Automated Access Controls

Wikis > Building Automation > Automated Access Controls

Introduction

In order to keep everyone and everything safe and help administer things so we don’t wear out our volunteers, we’ve decided to set up automated access control stations for each piece of equipment that requires training before you can be allowed to use it. All members will have an RFID badge to access the space. Before using a piece of equipment, a member touches their badge to the reader at it and, if that member has had the appropriate training, the tool will power up, unlock etc. The same mechanism can be used for restricted / personal storage, etc.

Prior Works

We have heard of a number of other hackerspaces working on this idea including ATXHackerspace, Hacklab.to, and the Hackerspaces.org hackerspace passport project but as far as we can find, no one has documented a system that really does what we want yet. So we are building our own and will do our best to document it here.

First prototype hardware

First prototype hardware

Concept of Operation

  • Badge reader at each piece of equipment.
  • Controls and monitors power to the equipment
  • Badge in to start
  • The badge reader sends badge ID to a web app which checks the training list to see if the user is authorized to use the equipment.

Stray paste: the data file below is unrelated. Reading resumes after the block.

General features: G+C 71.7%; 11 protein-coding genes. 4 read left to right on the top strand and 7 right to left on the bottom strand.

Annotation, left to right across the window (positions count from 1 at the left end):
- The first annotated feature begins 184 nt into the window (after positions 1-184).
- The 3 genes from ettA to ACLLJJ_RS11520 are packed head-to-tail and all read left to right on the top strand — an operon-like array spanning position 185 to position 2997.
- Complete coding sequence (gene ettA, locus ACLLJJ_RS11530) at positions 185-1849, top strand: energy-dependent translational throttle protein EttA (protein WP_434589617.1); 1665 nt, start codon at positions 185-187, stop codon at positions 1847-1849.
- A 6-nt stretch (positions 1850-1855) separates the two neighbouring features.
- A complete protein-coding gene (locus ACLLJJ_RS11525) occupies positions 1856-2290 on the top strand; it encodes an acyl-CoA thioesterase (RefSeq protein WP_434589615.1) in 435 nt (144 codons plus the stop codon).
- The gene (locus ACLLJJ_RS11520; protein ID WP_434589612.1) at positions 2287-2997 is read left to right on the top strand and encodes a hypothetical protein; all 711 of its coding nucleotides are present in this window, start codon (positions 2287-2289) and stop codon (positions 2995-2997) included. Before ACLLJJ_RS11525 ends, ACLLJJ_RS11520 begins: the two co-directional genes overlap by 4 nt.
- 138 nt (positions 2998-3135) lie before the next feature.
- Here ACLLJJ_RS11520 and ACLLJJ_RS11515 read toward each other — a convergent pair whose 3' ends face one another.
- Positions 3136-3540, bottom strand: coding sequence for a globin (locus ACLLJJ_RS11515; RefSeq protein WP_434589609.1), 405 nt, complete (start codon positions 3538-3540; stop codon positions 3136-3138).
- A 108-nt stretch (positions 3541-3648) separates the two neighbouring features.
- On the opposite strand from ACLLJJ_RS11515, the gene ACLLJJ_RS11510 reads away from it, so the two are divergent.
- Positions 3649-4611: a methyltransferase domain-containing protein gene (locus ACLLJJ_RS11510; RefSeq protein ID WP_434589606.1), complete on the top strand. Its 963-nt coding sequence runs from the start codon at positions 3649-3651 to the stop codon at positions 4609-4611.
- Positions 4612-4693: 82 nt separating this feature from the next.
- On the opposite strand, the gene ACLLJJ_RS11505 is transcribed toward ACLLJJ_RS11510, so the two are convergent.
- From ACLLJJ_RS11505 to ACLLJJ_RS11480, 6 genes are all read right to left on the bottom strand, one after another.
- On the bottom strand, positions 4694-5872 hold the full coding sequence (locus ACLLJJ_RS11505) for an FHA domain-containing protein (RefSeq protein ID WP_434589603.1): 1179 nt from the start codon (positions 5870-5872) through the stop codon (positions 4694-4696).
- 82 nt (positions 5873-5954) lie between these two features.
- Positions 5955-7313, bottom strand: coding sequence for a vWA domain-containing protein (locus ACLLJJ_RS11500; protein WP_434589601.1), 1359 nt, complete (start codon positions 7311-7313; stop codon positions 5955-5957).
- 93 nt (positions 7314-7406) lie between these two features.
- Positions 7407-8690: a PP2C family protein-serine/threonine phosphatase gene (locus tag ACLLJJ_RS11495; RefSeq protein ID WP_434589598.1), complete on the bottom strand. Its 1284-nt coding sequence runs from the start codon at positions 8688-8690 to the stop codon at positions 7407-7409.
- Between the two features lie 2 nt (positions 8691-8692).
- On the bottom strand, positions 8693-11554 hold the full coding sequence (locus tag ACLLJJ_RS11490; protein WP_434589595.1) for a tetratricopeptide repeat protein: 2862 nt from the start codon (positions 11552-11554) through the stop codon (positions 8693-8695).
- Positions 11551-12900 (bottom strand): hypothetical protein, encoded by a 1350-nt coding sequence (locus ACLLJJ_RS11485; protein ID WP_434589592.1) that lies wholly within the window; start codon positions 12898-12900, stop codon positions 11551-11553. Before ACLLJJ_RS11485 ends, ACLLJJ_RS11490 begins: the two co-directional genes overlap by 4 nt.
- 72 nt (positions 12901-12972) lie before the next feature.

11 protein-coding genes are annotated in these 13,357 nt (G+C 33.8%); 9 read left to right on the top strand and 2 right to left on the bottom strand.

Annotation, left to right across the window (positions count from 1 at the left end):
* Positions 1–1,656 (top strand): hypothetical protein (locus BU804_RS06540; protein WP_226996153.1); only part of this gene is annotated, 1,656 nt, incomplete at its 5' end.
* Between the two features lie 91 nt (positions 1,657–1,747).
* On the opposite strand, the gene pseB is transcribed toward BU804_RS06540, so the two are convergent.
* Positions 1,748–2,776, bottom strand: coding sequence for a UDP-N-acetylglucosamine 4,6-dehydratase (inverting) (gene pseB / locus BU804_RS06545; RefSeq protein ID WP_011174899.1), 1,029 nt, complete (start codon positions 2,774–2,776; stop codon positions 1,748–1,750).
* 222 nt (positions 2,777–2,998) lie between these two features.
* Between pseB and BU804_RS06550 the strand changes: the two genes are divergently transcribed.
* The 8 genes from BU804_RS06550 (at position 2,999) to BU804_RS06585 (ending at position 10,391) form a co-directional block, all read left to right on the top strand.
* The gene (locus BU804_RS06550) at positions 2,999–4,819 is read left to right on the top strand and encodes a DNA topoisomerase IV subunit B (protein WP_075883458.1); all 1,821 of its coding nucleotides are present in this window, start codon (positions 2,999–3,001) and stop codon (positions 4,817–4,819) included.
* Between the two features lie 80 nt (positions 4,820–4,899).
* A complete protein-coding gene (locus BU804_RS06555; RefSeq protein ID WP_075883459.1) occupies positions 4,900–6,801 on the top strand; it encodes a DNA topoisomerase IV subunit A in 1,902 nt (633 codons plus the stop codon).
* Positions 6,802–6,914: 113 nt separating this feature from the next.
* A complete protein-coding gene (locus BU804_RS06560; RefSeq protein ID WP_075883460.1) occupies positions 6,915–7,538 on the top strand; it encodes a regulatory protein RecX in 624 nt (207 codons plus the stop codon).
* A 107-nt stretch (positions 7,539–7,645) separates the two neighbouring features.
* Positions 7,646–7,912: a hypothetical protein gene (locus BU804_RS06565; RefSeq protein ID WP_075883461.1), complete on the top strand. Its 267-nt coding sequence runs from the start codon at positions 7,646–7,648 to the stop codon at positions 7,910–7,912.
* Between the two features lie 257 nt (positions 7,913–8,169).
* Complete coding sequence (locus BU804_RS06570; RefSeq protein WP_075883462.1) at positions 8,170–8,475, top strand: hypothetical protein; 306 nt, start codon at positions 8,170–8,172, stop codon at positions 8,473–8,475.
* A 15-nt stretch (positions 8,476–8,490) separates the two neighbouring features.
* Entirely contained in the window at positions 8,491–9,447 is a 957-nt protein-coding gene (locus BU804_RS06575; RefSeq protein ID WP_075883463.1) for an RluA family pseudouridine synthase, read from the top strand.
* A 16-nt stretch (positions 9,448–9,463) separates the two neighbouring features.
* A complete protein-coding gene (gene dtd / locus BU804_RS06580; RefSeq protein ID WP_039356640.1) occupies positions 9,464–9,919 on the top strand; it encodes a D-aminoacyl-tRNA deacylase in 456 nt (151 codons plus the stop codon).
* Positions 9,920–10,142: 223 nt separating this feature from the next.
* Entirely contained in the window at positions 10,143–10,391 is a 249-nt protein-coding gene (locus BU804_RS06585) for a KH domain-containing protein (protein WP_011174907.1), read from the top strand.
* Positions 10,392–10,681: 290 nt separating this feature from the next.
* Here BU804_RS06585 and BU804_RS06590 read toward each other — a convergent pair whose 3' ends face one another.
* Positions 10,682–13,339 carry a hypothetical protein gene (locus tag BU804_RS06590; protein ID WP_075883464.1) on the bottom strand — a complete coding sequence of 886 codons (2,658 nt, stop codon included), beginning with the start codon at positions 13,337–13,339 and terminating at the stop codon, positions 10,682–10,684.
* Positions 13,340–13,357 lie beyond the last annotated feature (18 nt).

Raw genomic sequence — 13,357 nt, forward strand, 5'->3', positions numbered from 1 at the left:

• Off switch to tag out.
  • Automatically tags out after ~5 minute pause in activity
  • Automatically tags out after a brief pause in activity after ~2 hours of use (standard fair use interval)

Side Benefits

  • We can collect usage metrics on tools to see which ones are most important, need maintenance etc.
    • Put a “request maintenance” button on the reader?
  • Gamification – Award badges for being punctual, accurate, safe, etc. or just cutting for so many hours on the tool.
  • The reader hardware is a basic platform for any kind of networked sensing and actuation.

From here to there

There are a few basic moving parts to build this system. All of them should be fun so if you’re interested, please get involved.

  1. Developing the hardware – We have a prototype but if we’re going to build a lot of these, there’s a lot of room for cost reduction and optimization.
  2. Firmware
  3. Web application for tracking member training and responding to queries and associated database
  4. Designing a nice enclosure for device
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